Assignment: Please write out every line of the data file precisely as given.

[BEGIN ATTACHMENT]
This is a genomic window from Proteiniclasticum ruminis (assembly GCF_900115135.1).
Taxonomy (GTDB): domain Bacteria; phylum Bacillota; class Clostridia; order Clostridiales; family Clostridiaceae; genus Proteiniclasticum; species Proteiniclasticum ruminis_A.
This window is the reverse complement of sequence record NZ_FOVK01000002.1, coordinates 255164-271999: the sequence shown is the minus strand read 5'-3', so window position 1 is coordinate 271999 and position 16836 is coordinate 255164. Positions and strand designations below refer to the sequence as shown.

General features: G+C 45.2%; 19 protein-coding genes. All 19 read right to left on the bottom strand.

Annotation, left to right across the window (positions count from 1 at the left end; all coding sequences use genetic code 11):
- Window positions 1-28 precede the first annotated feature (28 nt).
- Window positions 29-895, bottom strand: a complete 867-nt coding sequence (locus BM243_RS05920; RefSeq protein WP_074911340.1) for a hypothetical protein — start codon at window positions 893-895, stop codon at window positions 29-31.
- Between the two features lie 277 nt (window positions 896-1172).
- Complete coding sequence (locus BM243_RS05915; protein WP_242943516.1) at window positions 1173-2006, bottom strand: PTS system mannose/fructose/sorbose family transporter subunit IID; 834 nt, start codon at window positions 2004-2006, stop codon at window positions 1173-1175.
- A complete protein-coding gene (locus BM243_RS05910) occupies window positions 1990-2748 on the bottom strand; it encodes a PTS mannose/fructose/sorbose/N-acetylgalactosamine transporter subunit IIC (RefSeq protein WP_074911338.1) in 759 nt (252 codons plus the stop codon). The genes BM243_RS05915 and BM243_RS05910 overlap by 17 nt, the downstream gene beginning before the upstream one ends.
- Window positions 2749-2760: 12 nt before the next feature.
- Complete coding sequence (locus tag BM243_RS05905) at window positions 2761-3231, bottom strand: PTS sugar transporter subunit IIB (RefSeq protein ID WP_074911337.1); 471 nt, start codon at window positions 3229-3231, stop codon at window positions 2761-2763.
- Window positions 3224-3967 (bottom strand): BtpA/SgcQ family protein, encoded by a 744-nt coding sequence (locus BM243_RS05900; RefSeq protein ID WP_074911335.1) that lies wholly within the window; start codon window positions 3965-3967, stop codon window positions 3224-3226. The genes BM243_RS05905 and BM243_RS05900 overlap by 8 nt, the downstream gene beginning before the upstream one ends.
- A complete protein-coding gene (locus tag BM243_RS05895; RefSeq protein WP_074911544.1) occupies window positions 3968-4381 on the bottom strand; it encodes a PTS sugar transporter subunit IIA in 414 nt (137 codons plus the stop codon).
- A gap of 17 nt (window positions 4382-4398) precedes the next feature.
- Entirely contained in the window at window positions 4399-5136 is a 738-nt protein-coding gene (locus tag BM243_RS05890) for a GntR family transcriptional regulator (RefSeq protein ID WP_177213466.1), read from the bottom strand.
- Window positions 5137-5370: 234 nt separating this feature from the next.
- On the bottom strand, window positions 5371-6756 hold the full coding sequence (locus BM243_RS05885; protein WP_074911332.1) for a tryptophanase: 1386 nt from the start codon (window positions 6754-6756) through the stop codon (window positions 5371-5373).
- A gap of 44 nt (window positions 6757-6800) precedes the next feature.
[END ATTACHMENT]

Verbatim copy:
This is a genomic window from Proteiniclasticum ruminis (assembly GCF_900115135.1).
Taxonomy (GTDB): domain Bacteria; phylum Bacillota; class Clostridia; order Clostridiales; family Clostridiaceae; genus Proteiniclasticum; species Proteiniclasticum ruminis_A.
This window is the reverse complement of sequence record NZ_FOVK01000002.1, coordinates 255164-271999: the sequence shown is the minus strand read 5'-3', so window position 1 is coordinate 271999 and position 16836 is coordinate 255164. Positions and strand designations below refer to the sequence as shown.

General features: G+C 45.2%; 19 protein-coding genes. All 19 read right to left on the bottom strand.

Annotation, left to right across the window (positions count from 1 at the left end; all coding sequences use genetic code 11):
- Window positions 1-28 precede the first annotated feature (28 nt).
- Window positions 29-895, bottom strand: a complete 867-nt coding sequence (locus BM243_RS05920; RefSeq protein WP_074911340.1) for a hypothetical protein — start codon at window positions 893-895, stop codon at window positions 29-31.
- Between the two features lie 277 nt (window positions 896-1172).
- Complete coding sequence (locus BM243_RS05915; protein WP_242943516.1) at window positions 1173-2006, bottom strand: PTS system mannose/fructose/sorbose family transporter subunit IID; 834 nt, start codon at window positions 2004-2006, stop codon at window positions 1173-1175.
- A complete protein-coding gene (locus BM243_RS05910) occupies window positions 1990-2748 on the bottom strand; it encodes a PTS mannose/fructose/sorbose/N-acetylgalactosamine transporter subunit IIC (RefSeq protein WP_074911338.1) in 759 nt (252 codons plus the stop codon). The genes BM243_RS05915 and BM243_RS05910 overlap by 17 nt, the downstream gene beginning before the upstream one ends.
- Window positions 2749-2760: 12 nt before the next feature.
- Complete coding sequence (locus tag BM243_RS05905) at window positions 2761-3231, bottom strand: PTS sugar transporter subunit IIB (RefSeq protein ID WP_074911337.1); 471 nt, start codon at window positions 3229-3231, stop codon at window positions 2761-2763.
- Window positions 3224-3967 (bottom strand): BtpA/SgcQ family protein, encoded by a 744-nt coding sequence (locus BM243_RS05900; RefSeq protein ID WP_074911335.1) that lies wholly within the window; start codon window positions 3965-3967, stop codon window positions 3224-3226. The genes BM243_RS05905 and BM243_RS05900 overlap by 8 nt, the downstream gene beginning before the upstream one ends.
- A complete protein-coding gene (locus tag BM243_RS05895; RefSeq protein WP_074911544.1) occupies window positions 3968-4381 on the bottom strand; it encodes a PTS sugar transporter subunit IIA in 414 nt (137 codons plus the stop codon).
- A gap of 17 nt (window positions 4382-4398) precedes the next feature.
- Entirely contained in the window at window positions 4399-5136 is a 738-nt protein-coding gene (locus tag BM243_RS05890) for a GntR family transcriptional regulator (RefSeq protein ID WP_177213466.1), read from the bottom strand.
- Window positions 5137-5370: 234 nt separating this feature from the next.
- On the bottom strand, window positions 5371-6756 hold the full coding sequence (locus BM243_RS05885; protein WP_074911332.1) for a tryptophanase: 1386 nt from the start codon (window positions 6754-6756) through the stop codon (window positions 5371-5373).
- A gap of 44 nt (window positions 6757-6800) precedes the next feature.